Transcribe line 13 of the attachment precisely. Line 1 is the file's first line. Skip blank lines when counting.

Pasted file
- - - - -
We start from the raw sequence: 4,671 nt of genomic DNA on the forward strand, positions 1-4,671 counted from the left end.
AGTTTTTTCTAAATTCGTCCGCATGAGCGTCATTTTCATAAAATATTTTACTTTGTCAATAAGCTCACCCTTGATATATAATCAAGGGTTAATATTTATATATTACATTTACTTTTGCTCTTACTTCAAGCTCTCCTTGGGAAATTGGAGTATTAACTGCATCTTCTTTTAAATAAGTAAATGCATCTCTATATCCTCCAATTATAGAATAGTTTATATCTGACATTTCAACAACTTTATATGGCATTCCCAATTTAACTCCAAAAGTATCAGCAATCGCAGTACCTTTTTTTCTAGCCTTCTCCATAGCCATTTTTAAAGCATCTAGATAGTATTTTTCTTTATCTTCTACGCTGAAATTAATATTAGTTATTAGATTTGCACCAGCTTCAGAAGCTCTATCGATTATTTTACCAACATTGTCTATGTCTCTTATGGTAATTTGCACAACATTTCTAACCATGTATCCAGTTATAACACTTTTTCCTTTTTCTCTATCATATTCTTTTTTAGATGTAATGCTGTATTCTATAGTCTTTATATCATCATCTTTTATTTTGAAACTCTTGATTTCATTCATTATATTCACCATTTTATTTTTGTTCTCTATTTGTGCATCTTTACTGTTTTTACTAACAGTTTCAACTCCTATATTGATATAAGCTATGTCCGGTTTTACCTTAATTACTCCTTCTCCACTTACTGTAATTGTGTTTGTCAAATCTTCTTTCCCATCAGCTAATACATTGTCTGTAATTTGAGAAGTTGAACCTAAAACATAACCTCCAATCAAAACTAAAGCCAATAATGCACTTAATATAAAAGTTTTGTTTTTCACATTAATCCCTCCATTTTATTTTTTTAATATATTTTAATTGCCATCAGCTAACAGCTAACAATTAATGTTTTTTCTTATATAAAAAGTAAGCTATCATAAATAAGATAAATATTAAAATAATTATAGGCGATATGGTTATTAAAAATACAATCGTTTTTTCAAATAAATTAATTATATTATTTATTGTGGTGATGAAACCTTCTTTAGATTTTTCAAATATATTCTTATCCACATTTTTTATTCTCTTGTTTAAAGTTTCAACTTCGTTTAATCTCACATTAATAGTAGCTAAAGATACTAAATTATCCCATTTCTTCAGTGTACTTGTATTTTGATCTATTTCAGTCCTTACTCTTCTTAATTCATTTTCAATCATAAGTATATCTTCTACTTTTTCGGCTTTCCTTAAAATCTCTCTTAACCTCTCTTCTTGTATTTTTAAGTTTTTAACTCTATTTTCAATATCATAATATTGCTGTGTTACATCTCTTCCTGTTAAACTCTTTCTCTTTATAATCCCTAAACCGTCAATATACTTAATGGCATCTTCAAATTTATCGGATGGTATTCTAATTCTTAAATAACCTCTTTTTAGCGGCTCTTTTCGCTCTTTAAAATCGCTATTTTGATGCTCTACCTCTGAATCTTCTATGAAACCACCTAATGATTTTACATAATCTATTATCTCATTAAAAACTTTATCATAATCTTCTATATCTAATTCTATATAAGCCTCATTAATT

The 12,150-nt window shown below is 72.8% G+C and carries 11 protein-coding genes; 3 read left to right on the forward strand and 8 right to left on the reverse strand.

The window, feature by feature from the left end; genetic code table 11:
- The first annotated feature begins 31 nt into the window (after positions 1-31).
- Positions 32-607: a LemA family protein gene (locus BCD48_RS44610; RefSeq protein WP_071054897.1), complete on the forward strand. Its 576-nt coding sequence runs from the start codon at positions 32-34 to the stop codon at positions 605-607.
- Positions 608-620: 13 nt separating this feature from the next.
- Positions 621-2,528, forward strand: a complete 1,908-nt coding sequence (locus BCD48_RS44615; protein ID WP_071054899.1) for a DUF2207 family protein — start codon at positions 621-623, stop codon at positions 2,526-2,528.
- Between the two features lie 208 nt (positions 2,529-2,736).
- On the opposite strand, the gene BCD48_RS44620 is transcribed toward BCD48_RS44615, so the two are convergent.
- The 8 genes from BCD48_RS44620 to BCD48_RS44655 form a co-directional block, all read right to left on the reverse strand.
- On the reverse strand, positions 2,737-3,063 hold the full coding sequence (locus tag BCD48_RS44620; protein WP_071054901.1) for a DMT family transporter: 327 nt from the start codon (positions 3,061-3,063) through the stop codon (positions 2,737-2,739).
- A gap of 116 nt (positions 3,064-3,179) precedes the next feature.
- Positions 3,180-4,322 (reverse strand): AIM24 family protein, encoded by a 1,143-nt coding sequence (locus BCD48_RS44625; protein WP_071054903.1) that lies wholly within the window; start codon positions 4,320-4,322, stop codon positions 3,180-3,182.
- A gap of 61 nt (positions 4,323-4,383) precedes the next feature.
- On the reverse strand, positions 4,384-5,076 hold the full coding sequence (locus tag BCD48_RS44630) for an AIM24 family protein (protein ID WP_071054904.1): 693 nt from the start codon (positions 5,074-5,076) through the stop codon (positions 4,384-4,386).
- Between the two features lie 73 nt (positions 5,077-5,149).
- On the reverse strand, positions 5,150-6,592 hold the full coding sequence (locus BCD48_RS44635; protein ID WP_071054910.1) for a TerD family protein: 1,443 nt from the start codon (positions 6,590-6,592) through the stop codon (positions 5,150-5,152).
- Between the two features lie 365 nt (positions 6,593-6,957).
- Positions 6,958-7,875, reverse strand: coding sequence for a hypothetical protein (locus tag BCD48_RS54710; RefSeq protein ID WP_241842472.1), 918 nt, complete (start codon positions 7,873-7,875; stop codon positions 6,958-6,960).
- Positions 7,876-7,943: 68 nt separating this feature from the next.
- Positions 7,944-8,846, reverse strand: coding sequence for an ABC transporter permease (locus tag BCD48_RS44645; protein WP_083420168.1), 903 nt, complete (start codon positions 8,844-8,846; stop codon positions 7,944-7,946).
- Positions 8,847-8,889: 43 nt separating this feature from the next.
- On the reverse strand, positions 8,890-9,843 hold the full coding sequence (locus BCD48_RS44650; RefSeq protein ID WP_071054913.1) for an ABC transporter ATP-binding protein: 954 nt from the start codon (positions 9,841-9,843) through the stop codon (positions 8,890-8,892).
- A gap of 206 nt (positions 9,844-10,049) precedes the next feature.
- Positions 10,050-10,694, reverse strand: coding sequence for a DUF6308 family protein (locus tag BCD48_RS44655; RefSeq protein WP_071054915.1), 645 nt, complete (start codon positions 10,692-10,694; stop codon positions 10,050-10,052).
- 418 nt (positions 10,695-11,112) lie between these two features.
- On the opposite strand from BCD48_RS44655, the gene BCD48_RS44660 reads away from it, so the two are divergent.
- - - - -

- A gap of 116 nt (positions 3,064-3,179) precedes the next feature.